Sources who have debriefed the team that was at the CIA annex the night of the attack in Benghazi say that the CIA operators from the Global Response Staff, or GRS, were equipped with Mark 48 machine guns and had two types of laser capability. Each weapon had both a “passive” as well as a “visible” laser that could be used against the Libyan attackers.
The presence of laser capability on the roof of the CIA annex confirms what Fox News sources that night in Benghazi originally said, which is that they had laser capability and for 5 hours and 15 minutes were wondering where the usual overhead air support was, especially since, according to this source, they radioed from the annex beginning as early as midnight asking for it.
The presence of lasers raises more questions about why air support was not sent to Benghazi even protectively once it became clear that the fighting had followed the CIA rescue team back to the annex.
U.S. military officials say they "thought the fighting was over" after the team left the consulate and that there was a lull in the fighting.
Fox News has learned the guns were fitted with PEQ-15 lasers. The “passive” laser is not visible to the naked eye but can help team members identify hostile forces when the shooter is wearing NODS, or Night Observation Device attached to their helmet. The visible laser system places a red dot on the attacker and warns the attacker not to shoot, encouraging them to flee the scene. U.S. troops often use the visible laser to scare children or other civilians who find themselves in the middle of combat activity. When civilians see the laser they often back off in order not to be shot.
The GRS team that was present at the CIA annex provided security for the CIA station, as they do around the world. They are highly trained in countersurveillance, close target reconnaissance and in depth reconnaissance. Enemy fighters have learned in Afghanistan and Iraq to use their cell phones to follow or intercept these “passive” lasers without having night vision or NODS.
The Annex team also had Ground Laser Designators, or GLD. This kind of laser equipment emits code and signal when there is overhead air support, unmanned aerial surveillance, drones or Spectre gunships, for instance.
A source present the night of the attack says that the GRS team that was defending the annex asked where the air support was at midnight. Former SEALs Tyrone Woods and Glen Doherty were killed 5 hours and 15 minutes later.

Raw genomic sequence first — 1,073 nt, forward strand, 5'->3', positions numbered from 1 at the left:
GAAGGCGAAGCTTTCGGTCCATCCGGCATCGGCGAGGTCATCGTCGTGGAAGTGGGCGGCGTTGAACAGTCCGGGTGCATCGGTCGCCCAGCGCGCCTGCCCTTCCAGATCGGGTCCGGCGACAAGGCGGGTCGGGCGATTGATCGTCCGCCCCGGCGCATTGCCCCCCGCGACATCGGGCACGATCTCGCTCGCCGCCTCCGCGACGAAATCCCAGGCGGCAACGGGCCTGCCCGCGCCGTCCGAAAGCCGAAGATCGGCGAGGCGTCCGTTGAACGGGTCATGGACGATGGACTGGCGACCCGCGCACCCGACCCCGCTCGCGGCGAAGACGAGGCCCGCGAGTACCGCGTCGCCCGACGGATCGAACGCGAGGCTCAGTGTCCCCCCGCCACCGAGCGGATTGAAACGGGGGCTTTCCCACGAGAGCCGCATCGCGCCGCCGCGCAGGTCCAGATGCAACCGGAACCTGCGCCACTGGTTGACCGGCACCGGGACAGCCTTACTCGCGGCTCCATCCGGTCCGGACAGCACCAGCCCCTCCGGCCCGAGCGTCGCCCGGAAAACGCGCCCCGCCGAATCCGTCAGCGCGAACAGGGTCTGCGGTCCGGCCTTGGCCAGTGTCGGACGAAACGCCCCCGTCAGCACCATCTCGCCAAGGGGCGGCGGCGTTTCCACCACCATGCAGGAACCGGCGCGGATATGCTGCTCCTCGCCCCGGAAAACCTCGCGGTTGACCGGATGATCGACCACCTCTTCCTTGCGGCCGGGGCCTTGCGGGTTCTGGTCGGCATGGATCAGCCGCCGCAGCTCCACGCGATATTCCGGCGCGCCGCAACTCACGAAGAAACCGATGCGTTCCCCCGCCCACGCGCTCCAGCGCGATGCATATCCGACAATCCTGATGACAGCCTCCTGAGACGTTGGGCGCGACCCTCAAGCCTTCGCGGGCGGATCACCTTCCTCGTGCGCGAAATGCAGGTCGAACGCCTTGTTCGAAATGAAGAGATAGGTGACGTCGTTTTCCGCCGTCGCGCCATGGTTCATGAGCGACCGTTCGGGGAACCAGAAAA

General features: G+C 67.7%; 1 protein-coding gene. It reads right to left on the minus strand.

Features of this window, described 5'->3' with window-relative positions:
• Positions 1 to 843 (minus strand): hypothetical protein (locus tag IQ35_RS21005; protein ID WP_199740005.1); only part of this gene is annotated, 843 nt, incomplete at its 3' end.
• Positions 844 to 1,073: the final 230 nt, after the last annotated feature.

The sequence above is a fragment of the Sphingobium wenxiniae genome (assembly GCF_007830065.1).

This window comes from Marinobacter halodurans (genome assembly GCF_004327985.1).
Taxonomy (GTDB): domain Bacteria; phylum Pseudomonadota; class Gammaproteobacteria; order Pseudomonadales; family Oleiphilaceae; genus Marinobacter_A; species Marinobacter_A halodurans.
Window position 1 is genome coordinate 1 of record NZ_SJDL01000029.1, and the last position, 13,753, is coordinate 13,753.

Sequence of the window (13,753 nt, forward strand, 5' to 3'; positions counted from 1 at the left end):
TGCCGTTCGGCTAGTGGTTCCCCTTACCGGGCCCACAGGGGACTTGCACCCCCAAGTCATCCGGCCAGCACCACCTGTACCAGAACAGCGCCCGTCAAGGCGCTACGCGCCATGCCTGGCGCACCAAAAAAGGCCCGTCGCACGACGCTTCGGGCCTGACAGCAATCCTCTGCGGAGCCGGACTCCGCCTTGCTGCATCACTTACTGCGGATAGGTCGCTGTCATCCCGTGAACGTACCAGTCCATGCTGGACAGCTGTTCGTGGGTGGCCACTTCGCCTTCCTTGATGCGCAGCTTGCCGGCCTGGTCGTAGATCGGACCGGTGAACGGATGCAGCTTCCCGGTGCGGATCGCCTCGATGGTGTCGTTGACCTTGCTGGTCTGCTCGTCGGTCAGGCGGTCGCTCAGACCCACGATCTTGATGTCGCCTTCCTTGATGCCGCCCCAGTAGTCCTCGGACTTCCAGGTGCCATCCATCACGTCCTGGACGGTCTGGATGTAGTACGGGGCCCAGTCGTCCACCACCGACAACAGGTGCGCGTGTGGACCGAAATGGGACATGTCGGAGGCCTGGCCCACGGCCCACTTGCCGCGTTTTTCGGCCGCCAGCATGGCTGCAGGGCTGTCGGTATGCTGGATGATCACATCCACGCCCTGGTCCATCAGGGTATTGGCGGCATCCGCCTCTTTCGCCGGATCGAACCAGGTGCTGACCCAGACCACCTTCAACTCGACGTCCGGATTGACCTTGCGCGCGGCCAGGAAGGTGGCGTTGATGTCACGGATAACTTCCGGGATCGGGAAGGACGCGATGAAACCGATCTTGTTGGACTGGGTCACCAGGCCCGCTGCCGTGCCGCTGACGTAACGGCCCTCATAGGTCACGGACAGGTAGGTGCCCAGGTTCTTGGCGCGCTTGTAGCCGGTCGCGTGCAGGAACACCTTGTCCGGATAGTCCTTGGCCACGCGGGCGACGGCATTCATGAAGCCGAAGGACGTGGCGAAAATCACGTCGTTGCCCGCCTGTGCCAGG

The military is preparing a timeline from the night of the Benghazi attack and plans to outline what assets were available to commanders in the region, including AFRICOM commander General Carter Ham, who was visiting Washington, D.C., on September 11 and was in the Pentagon overseeing the operation that night.
Pentagon spokesman George Little says, “On the night of the attack on American personnel and facilities in Benghazi, there were no armed unmanned aerial vehicles over Libya, and there were no AC-130s anywhere close.”
On Thursday, the CIA excluded Fox News from a briefing for a small group of reporters in which they provided a timeline from the night of the attack in which they explain that at 5:15 a.m. (7 hrs and 28 minutes after the attack on the consulate began) five mortars are fired at the annex, three of them striking the roof and killing Woods and Doherty.
The CIA told the Washington Post’s David Ignatius that “the rooftop defenders never ‘laser the mortars’ as has been reported,” a reference to an earlier Fox News report. The CIA added the “defenders have focused their laser sights earlier on several Libyan attackers, as warnings not to fire.”
The U.S. military says that two unarmed Predators were overhead Benghazi that night and providing one stream of video back to Washington beginning at 11:11 p.m. (1 hr and 24 minutes) after the attack began.
U.S. military sources say that the second Predator was not armed even though it took off from Sigonella Air Base in Sicily after the attack began to provide back up to the first Predator which was at the end of its orbit and running low on fuel. US commanders say that in reference to the drones positioned at Sigonella: “Not all aircraft are armed. Ours are not.”
According to military sources, Libyan authorities have not given the U.S. military permission to fly armed drones over populated areas like Benghazi. However, for some time the unmanned aerial drones that have been watching Libya’s chemical weapons sites did have permission to be armed.
Jennifer Griffin currently serves as a national security correspondent for FOX News Channel . She joined FNC in October 1999 as a Jerusalem-based correspondent.